Find out how you can make your business or facility safe and in compliance with OSHA and NFPA 70E Call Arc Flash Engineering today Toll Free#: 800-381-4389 or click here.

Steel plant electrician burned in Arc Flash

Employee Burned in Arc Flash… Steel plant failed to provide and ensure the use of proper Arc Flash PPE. Proposed penalty: $147,000!

An electric technician at the Republic Steel Corp. steel manufacturing plant in Buffalo New York was removing wiring from a fan motor in an overhead crane on October 16, 2014, when an ungrounded electrical conductor touched a grounded surface causing an arc flash. The electric technician sustained third degree burns on her hand and first degree burns on her face.

An investigation by the Buffalo Area Office of the U.S. Department of Labor’s Occupational Safety and Health Administration found that Republic Steel failed to provide and ensure the use of effective face and hand protection by its employees.

“These injuries were avoidable. Republic Steel has a responsibility to make sure that its electric technicians are properly trained, equipped with and using personal protective equipment to protect from arc flash. In this case, that would include a face shield and rubber insulating gloves. The company should be especially aware of this, since OSHA cited Republic Steel earlier in 2014 for similar hazards at its Lorain, Ohio, facility,” said Michael Scime, OSHA’s area director in Buffalo.

As a result of these conditions, OSHA cited Republic Steel for two repeat violations, with proposed penalties of $70,000 each for the lack of hand and face protection. The steel manufacturer was also cited for one serious violation, with a $7,000 fine, for failing to protect employees against contact with energized electrical equipment. Total proposed penalties are $147,000.

The citations can be viewed here*.

Republic Steel has contested its citations and proposed penalties to the independent Occupational Safety and Health Review Commission.

Under the Occupational Safety and Health Act of 1970, employers are responsible for providing safe and healthful workplaces for their employees. OSHA’s role is to ensure these conditions for America’s working men and women by setting and enforcing standards, and providing training, education and assistance. For more information, visit http://www.osha.gov.

Corn flour mill cited for exposing workers to electric shock hazards

Corn flour mill cited for exposing workers to explosion and electric shock hazards.

Minsa Corp. in Muleshoe, Texas, cited for 33 serious violations and $151,200 in fines

LUBBOCK, Texas – The accumulation of combustible grain dust requires more than just wiping surfaces to eliminate them. Grain dust accumulation, in the right combination of particle size, air and an ignition source, can expose workers to possible explosions or combustible dust hazards, according to citations issued to Minsa Corp. by the U.S. Department of Labor’s Occupational Safety and Health Administration. OSHA cited the employer for 33 serious violations, including exposing workers to electric shock, with a proposed penalty totaling $151,200.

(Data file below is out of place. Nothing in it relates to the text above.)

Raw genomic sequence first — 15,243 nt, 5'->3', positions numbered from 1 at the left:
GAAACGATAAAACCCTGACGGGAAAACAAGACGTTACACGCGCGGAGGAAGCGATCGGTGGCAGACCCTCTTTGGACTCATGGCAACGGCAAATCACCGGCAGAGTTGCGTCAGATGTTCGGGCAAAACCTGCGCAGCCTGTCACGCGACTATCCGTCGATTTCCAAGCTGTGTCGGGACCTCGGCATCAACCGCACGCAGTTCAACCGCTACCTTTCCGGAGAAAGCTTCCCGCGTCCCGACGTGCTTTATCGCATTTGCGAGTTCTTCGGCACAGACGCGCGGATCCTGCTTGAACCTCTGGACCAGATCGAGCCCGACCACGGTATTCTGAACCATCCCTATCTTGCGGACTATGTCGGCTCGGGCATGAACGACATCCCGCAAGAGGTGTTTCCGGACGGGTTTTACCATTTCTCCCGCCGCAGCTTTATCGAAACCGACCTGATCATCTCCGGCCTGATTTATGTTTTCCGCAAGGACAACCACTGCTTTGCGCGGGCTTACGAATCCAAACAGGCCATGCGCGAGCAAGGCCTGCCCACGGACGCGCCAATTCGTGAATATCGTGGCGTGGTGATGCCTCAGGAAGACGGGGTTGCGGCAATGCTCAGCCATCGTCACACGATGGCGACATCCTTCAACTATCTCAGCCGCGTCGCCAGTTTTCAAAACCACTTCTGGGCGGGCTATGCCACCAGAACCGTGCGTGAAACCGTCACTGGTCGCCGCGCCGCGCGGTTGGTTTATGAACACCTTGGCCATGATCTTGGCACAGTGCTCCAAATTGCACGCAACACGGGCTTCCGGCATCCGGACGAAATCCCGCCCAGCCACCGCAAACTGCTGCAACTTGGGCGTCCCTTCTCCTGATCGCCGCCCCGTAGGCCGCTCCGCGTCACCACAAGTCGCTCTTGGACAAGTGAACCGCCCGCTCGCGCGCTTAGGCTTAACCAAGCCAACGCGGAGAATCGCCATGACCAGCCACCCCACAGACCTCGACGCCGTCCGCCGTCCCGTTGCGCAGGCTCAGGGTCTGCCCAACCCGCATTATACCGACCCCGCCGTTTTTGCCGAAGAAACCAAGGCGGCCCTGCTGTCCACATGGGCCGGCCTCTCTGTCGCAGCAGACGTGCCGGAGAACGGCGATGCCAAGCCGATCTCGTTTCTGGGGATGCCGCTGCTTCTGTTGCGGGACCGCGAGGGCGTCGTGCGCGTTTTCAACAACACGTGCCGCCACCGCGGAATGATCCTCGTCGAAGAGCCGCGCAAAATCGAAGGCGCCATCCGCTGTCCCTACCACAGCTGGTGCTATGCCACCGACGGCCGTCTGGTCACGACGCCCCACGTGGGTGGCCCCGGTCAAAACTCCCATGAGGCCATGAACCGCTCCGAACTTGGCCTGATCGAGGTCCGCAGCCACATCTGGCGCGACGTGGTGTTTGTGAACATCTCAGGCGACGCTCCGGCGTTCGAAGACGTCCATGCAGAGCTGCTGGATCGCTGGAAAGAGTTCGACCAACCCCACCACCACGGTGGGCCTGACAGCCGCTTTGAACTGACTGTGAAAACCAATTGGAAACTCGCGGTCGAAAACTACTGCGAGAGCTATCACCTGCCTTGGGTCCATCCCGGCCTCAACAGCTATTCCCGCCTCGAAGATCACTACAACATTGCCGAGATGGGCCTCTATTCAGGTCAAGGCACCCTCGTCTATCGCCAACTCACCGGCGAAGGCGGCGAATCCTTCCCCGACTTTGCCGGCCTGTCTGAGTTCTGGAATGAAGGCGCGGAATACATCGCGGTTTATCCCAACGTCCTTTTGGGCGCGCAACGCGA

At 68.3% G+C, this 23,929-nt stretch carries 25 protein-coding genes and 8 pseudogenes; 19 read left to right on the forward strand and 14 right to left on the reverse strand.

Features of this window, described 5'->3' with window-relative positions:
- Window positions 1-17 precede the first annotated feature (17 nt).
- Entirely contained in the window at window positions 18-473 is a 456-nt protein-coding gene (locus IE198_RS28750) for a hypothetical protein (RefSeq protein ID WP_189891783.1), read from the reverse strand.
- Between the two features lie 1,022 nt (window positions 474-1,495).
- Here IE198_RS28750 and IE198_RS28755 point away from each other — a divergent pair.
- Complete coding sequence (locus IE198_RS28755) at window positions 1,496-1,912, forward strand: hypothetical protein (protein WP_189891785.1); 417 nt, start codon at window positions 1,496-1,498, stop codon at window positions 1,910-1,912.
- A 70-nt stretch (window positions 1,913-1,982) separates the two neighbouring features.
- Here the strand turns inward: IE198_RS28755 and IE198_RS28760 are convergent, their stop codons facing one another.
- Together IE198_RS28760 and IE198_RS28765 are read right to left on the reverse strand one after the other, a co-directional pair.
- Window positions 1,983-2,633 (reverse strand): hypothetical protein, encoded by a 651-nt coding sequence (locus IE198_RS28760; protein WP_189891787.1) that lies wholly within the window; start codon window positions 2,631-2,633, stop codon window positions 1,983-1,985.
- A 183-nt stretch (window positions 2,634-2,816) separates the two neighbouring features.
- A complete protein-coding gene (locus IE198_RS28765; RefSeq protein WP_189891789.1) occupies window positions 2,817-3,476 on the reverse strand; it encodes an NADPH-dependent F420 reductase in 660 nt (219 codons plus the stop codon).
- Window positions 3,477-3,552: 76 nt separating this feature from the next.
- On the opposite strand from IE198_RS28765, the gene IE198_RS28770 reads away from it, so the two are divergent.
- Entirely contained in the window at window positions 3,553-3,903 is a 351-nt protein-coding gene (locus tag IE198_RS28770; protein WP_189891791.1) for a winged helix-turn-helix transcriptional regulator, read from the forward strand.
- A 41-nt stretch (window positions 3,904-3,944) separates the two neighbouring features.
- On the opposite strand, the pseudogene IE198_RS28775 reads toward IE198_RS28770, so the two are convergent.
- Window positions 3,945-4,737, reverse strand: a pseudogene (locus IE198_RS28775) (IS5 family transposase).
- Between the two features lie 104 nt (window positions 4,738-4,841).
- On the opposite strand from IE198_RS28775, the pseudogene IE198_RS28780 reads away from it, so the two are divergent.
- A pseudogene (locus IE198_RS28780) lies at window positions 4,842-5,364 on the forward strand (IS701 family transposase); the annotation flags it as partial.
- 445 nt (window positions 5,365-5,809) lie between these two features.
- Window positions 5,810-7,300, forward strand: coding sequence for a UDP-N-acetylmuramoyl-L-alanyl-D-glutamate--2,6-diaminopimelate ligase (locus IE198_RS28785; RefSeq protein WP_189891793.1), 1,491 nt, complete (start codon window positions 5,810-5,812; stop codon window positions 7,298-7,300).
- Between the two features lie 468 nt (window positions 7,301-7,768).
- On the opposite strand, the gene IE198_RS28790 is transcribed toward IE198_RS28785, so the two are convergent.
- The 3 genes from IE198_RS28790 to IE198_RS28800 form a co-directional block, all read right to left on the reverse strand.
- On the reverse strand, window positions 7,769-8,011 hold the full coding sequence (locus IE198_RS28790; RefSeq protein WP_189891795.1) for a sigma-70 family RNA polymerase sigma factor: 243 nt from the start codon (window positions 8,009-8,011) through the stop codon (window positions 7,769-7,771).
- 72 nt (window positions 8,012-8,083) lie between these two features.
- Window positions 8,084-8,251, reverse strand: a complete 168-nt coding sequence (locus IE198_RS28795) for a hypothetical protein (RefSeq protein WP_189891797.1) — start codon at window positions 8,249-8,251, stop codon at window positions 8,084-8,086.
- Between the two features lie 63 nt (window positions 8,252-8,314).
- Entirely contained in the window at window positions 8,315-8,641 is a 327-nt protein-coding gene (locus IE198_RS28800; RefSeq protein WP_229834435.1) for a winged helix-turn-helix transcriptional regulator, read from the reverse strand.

“Dust accumulation exists in many industries including flour, feed, grain and sugar, requiring these employers to implement a standard housekeeping policy,” said Elizabeth Linda Routh, OSHA’s area director in Lubbock. “It is the employer’s responsibility to find and fix hazards that could harm workers.”

Internal parts of electrical equipment were contaminated with foreign materials, unused openings in a breaker box were not properly closed and an uncovered junction box exposed workers to live electrical parts. These are just a few of the serious electrical violations. Additional serious violations include workers being exposed to dangerous machinery, blocked emergency exit routes and falls from a platform lacking a guardrail. A serious violation occurs when there is substantial probability that death or serious physical harm could result from a hazard about which the employer knew or should have known.

The citations can be viewed at: http://www.osha.gov/ooc/citations/MinsaCorporation_986315_012115.pdf*.

Minsa, which employs 75 workers at the Muleshoe, Texas, location, has 15 business days from receipt of its citations to comply, request an informal conference with OSHA’s area director or contest the citations and penalties before the independent Occupational Safety & Health Review Commission.

To ask questions, obtain compliance assistance, file a complaint or report workplace hospitalizations, fatalities or situations posing imminent danger to workers, the public should call OSHA’s toll-free hotline at 800-321-OSHA (6742) or the agency’s Lubbock District Office at 806-472-7681.

Under the Occupational Safety and Health Act of 1970, employers are responsible for providing safe and healthful workplaces for their employees. OSHA’s role is to ensure these conditions for America’s working men and women by setting and enforcing standards, and providing training, education and assistance.

Resources:

Osha.gov

Media Contacts:

Diana Petterson, 972-850-4710, petterson.diana@dol.gov
Juan Rodriguez, 972-850-4709, rodriguez.juan@dol.gov

Release Number: 14-2301-DAL